With respect to the transferability of our results, we assume that the only minor variation of LBP-changes among the cohorts and participants included might be legitimate to enlarge the scope of our finding to older people with frequent to chronic unspecific LBP regardless of their fitness and exercise status, although this has to be verified in detail.
In summary, we see our results more as a preliminary finding than definitive evidence justifying a conclusion that WB-EMS has a favorable effect in the treatment of chronic, unspecific LBP. More dedicated WB-EMS RCTs with sufficient statistical power that focus on a homogeneous cohort of people with definite chronic and unspecific LBP and which incorporate generally accepted pain questionnaires that specifically focus on the low back region should be conducted to finally conclude this issue. Until then, WB-EMS should be regarded as a promising but still not adequately verified therapy for addressing chronic unspecific low back pain in the elderly.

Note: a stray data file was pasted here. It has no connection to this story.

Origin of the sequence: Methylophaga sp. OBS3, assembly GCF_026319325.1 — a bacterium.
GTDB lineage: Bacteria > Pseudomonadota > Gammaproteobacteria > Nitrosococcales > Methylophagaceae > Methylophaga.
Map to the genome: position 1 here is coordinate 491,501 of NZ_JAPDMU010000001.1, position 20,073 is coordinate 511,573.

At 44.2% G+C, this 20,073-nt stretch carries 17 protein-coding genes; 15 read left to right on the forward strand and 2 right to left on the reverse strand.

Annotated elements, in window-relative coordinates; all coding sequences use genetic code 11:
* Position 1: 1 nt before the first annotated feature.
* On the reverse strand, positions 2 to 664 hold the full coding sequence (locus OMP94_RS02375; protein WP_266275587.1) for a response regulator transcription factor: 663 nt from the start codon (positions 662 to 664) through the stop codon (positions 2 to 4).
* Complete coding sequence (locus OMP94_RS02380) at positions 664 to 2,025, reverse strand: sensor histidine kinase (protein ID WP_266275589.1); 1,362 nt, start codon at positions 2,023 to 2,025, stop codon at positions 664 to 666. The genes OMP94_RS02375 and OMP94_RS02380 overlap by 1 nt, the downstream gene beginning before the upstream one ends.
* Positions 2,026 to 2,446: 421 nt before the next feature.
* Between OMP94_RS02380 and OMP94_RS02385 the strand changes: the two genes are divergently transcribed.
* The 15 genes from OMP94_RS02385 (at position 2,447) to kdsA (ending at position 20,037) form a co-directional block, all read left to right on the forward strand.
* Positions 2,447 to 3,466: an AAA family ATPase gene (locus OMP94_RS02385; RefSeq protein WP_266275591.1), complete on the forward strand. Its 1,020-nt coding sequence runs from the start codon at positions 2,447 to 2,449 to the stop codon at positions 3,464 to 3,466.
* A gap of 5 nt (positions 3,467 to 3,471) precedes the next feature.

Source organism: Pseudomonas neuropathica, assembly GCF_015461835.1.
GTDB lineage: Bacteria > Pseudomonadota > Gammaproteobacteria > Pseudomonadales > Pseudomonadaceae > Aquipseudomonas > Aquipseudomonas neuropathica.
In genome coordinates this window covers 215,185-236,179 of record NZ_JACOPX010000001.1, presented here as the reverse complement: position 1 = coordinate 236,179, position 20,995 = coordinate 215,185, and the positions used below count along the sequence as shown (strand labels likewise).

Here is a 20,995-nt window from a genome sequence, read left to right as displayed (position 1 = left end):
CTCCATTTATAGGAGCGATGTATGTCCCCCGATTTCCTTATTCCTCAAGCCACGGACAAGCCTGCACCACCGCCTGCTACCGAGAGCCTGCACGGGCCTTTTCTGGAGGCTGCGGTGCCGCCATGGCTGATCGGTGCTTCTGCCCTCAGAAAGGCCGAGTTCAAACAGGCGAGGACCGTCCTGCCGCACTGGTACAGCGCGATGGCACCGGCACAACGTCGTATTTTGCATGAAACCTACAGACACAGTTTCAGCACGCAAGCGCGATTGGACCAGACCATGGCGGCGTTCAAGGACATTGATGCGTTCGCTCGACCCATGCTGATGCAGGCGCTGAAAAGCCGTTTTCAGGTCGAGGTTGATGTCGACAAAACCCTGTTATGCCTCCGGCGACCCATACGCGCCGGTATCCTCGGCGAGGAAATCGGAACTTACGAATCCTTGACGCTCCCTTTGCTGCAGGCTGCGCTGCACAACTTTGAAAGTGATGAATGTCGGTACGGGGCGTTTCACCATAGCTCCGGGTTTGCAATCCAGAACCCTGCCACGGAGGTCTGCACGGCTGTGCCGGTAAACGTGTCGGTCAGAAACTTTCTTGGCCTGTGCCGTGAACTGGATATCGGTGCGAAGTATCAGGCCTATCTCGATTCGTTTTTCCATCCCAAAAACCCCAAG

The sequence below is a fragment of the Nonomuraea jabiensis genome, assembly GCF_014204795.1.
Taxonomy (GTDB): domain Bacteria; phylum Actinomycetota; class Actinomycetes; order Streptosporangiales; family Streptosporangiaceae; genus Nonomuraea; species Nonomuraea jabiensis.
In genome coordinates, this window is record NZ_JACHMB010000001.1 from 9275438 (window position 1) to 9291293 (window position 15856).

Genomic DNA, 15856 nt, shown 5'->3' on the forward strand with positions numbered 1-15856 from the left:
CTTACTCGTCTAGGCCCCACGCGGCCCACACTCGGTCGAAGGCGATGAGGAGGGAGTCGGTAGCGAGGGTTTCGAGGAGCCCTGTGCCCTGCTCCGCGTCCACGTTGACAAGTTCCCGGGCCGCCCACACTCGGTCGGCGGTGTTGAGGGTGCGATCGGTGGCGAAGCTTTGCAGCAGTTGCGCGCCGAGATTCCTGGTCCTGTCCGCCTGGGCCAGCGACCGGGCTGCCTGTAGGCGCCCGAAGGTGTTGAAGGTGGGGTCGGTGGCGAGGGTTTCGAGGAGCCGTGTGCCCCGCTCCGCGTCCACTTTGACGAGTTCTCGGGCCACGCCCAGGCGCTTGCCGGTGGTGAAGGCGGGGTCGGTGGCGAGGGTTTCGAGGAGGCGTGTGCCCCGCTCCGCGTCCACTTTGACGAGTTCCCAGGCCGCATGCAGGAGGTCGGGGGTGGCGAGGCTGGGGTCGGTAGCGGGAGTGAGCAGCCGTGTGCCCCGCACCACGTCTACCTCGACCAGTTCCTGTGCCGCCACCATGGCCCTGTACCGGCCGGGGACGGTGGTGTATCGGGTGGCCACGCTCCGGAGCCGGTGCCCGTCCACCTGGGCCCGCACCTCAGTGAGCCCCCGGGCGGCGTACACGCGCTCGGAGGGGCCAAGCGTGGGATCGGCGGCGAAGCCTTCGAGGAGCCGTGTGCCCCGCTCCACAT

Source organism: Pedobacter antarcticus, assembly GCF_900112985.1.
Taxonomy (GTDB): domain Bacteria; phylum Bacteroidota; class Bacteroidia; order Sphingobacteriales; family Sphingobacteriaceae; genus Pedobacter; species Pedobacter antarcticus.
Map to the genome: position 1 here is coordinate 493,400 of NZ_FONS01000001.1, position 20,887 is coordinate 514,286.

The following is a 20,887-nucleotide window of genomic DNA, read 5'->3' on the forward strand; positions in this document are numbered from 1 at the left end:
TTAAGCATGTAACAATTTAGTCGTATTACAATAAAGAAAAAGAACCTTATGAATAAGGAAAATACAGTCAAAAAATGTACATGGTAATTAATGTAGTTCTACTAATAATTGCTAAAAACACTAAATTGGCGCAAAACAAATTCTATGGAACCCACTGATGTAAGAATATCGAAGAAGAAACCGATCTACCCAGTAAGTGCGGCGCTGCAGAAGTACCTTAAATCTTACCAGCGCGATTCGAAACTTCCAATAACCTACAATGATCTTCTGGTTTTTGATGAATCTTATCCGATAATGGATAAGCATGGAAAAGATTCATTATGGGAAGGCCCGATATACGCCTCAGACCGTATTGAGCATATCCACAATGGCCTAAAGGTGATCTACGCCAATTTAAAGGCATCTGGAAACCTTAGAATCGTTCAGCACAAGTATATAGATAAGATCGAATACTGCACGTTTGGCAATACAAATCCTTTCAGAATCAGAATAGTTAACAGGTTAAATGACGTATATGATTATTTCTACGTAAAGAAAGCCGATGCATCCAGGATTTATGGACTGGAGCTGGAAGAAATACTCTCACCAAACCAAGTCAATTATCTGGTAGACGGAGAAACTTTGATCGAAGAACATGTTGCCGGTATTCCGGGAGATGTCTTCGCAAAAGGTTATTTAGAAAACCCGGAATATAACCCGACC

Conflicts of Interest
The authors declare that there are no conflicts of interest regarding the publication of this article.
All authors contributed substantially to the conception and design of the study, participated in drafting and revising the article, and gave their final approval of the submitted version. Wolfgang Kemmler, Anja Weissenfels, Matthias Kohl, and Simon von Stengel also helped in the acquisition, analysis, and interpretation of the data.
The study was completely funded by means of the Institute of Medical Physics (IMP), Friedrich-Alexander University of Erlangen-Nürnberg (FAU), Germany.
- C. J. Murray, R. M. Barber, and K. J. Foreman, “Global, regional, and national disability-adjusted life years (DALYs) for 306 diseases and injuries and healthy life expectancy (HALE) for 188 countries, 1990–2013: quantifying the epidemiological transition,” The Lancet, vol. 386, no. 10009, pp. 2145–2191, 2015.